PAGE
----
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Should you include your business in your estate plan?

| Jul 8, 2021 | Estate Planning |

If you’re a business owner in New Hampshire, you’ll want to include your business in your estate plans. Otherwise, your relatives and business partners might get stuck untangling this complicated asset if you become incapacitated or pass away unexpectedly. Planning ahead could protect your business partners, give your beneficiaries tax breaks and reduce the time that your estate spends in probate.

How can you plan ahead for your beneficiaries?

Writing a buy-sell agreement is an essential part of the estate planning process. When you make a buy-sell agreement, certain parties agree to sell their shares in the business after you die. This gives people an exit strategy so that they don’t get stuck with your business after your death.

You could leave stock for your beneficiaries in your estate plan. However, if you don’t plan ahead, your beneficiaries might have to pay a large percentage in estate taxes. An attorney may give you advice on leaving your stocks behind without sacrificing a large portion of them to taxes. Similarly, your attorney might help you create a living trust that passes the assets directly to your heirs after your death. This bypasses certain estate taxes and reduces the length of probate.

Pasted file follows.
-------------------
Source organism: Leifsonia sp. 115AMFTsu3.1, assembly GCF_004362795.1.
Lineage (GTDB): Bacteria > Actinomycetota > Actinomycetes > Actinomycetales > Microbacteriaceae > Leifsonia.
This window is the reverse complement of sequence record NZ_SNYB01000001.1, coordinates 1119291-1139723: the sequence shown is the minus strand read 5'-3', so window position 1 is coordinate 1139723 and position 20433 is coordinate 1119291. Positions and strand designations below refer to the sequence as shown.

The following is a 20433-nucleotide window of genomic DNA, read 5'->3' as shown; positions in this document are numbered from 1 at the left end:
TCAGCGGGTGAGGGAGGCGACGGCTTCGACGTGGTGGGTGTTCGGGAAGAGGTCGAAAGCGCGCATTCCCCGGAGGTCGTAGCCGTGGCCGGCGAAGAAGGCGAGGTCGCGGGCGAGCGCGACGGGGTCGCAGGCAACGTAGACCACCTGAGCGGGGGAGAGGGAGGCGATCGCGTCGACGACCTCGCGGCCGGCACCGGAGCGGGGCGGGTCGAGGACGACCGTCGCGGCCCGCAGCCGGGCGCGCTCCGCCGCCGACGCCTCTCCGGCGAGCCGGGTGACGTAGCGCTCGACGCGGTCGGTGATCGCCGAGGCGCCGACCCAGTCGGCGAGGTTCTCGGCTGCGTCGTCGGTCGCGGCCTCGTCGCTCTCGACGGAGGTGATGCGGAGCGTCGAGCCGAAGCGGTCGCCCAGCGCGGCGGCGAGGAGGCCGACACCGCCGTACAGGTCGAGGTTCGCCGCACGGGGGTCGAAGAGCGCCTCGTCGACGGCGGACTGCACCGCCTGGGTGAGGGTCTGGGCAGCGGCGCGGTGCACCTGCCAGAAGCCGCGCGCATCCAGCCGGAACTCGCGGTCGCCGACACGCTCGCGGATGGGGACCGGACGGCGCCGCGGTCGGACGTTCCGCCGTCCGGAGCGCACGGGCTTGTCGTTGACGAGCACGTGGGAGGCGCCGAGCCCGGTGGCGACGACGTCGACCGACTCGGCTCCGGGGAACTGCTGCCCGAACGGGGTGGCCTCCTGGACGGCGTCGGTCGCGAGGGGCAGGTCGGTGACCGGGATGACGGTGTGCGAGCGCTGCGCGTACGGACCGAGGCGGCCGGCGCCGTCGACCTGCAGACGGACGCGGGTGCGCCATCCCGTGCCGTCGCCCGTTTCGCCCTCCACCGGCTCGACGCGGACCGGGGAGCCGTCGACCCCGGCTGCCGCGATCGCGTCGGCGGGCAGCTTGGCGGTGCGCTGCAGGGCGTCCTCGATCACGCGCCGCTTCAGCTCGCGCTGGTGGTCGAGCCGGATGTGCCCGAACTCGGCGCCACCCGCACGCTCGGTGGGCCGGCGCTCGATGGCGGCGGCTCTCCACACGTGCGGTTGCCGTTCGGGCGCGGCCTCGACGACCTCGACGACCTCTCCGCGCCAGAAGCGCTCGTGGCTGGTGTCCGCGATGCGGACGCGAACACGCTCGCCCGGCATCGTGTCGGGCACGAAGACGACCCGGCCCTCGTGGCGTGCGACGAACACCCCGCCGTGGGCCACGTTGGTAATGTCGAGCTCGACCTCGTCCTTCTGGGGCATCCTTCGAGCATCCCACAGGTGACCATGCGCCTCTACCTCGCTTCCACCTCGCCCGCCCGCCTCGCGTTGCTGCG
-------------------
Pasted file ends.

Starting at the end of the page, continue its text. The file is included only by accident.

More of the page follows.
You might also want to buy life insurance for your family. If your business goes under, it might not provide for your beneficiaries after your death. Life insurance could help your family pay for expenses like medical bills, end-of-life care and funeral costs.

How else can you prepare?

Few assets are too small for you to include them in your will. If you forget anything, it could create issues and legal battles for your beneficiaries after your death. An attorney may help you include everything you need in your will and prepare for potential legal challenges. You might want to plan ahead if you expect certain family members to contest your will.

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